Procedural Fairness In Employee Dismissal
Employee dismissal is a serious issue that requires a lot of attention. Even if there are reasonable grounds for dismissal, the employer must be fair to the rights of the staff member and must perform the contract termination with due process of law. But first, let’s discuss the due process in an employment scenario:
When deciding cases, the Judges in the Employment Court have laid out a set of rules which are to be obeyed when making major employment decisions, such as a dismissal.
The name given to the rules is ‘procedural fairness’ or ‘Natural Justice’. This is the right to a fair hearing BEFORE judgment is issued. In employment situations the judgment may be, for example, a dismissal.
To many employers ‘Natural Justice’ is the antithesis of reality. The ‘natural’ order of things is to make a decision then talk about it later. For better or worse, Judges have reversed the order of employment decisions: you are required to only have a tentative view of events, call a meeting to discuss POSSIBLE problems. Ask WHY the problems have happened, and only then are you legally able to decide who is at fault and what penalties flow as a result.
Often, decisions flow quickly, the events speak for themselves, discussion seems wasteful and unnecessarily hurtful. But, from time to time valid explanations do come out of hearings and the course of events is dramatically changed as a result.
Best practice is always to hold hearings even when you think the issue is cut and dried. That’s what EAL’s service does, guides you through the process of holding a fair hearing and recording your actions for all to see.
A brief summary of the rules is: require the employee to attend a disciplinary meeting, tell them of the POSSIBLE problems, or describe what SEEMS to be wrong. Ask them to provide explanations if they can. Offer to wait a while, so the person can arrange for representation if they wish it. Keep an open mind, displaying only tentative ideas, until explanations are complete. Then issue your decision.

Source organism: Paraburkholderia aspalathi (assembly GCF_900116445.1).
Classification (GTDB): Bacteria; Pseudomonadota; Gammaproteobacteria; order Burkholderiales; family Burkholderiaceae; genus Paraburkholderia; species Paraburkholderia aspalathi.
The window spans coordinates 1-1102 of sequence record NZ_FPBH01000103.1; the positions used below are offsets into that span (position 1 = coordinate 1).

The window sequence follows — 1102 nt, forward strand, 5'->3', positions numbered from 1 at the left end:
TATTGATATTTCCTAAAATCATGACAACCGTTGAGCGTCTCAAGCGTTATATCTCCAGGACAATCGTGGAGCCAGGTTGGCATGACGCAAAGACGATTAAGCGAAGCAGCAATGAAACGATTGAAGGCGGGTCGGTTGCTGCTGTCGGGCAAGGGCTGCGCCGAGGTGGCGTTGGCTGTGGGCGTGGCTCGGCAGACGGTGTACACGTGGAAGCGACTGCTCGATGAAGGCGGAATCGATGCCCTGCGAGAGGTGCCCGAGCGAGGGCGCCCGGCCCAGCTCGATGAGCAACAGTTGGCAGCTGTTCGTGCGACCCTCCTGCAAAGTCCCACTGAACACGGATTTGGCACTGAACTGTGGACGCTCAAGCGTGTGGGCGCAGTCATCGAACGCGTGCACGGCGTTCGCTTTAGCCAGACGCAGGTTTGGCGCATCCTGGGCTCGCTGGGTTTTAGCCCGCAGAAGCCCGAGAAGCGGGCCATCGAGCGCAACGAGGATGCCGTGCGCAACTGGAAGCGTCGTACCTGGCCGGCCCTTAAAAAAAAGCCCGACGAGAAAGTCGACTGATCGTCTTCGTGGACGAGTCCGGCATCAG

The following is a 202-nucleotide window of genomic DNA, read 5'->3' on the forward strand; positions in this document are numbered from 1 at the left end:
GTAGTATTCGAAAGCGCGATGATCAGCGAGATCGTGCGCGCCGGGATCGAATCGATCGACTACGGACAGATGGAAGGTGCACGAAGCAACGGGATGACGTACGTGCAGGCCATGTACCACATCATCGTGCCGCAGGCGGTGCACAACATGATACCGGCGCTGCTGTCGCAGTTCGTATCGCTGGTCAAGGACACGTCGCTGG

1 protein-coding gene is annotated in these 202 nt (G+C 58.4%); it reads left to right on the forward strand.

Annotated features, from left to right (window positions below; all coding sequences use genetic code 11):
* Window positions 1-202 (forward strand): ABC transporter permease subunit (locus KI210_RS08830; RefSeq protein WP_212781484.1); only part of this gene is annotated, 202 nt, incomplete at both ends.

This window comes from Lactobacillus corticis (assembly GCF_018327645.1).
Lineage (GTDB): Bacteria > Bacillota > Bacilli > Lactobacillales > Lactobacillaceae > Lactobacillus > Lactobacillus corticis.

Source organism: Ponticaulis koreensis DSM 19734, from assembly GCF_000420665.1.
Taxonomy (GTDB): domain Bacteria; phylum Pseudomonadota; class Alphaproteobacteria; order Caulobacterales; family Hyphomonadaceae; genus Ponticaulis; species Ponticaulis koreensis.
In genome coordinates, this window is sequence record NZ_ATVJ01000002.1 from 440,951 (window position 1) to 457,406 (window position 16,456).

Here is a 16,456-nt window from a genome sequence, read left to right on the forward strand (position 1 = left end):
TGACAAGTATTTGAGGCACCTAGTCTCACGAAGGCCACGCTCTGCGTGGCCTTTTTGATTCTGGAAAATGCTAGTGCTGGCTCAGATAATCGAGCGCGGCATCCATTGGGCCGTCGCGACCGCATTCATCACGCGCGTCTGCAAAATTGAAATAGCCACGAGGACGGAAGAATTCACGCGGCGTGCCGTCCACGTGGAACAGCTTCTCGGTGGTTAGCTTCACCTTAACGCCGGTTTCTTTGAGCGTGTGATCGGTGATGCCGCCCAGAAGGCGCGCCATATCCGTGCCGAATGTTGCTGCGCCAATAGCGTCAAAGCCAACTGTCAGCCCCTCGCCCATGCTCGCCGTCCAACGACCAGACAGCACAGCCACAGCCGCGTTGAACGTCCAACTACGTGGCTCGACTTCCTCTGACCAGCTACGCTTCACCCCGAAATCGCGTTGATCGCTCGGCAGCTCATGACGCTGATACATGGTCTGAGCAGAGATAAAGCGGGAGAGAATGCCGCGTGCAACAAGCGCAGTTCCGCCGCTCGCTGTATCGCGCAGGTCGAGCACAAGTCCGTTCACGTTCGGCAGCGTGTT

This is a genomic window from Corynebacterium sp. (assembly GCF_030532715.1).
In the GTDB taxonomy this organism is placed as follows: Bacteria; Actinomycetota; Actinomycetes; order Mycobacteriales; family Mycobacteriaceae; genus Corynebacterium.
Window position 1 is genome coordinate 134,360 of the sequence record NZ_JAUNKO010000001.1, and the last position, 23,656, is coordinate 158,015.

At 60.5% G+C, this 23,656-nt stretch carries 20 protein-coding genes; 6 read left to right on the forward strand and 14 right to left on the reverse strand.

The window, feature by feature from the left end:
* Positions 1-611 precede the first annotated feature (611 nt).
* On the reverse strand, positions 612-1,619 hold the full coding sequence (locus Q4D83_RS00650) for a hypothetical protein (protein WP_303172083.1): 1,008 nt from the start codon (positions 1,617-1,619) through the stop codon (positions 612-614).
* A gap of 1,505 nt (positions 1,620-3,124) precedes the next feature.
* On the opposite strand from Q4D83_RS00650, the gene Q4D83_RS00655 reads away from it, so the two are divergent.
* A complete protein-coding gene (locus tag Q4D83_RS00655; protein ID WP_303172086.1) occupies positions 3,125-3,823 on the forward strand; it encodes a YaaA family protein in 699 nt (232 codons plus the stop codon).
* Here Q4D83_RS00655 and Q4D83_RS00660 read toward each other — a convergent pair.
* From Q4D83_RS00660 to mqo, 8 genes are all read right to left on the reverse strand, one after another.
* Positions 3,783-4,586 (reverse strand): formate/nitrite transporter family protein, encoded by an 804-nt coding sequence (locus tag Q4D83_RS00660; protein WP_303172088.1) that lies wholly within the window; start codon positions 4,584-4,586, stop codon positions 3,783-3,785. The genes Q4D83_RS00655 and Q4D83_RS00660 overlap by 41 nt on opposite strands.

Justice, is something we all want, so employers are required to provide justice by being ready to explain why they dismissed an employee if called to do so by a Judge.
Justifying a decision is often straight forward, but not always so. The more serious the offending the more difficult it can be to prove something happened and the more likely it is that an employee will contest a decision to dismiss. There can be major repercussions for an employee who is dismissed.
Employers do need to have good reason for a decision. Employers often have limited resources and training themselves.
Legally, it’s always cheaper and easier to guide an employer through a decision process and conclusion than it is to pick up the pieces at the bottom of the cliff.
As a general rule, if you feel comfortable with a decision you are making, proceed, but if you have any doubts then take advice.
The Courts do not expect perfection, you do not have to have proof beyond reasonable doubt, but you are required to have enough good reason to show that your decision was one that others would have taken.
An investigation often leads into a requirement to hear the employee out fully FIRST before making a decision. Failure to follow this process, often leads employers to rue their haste.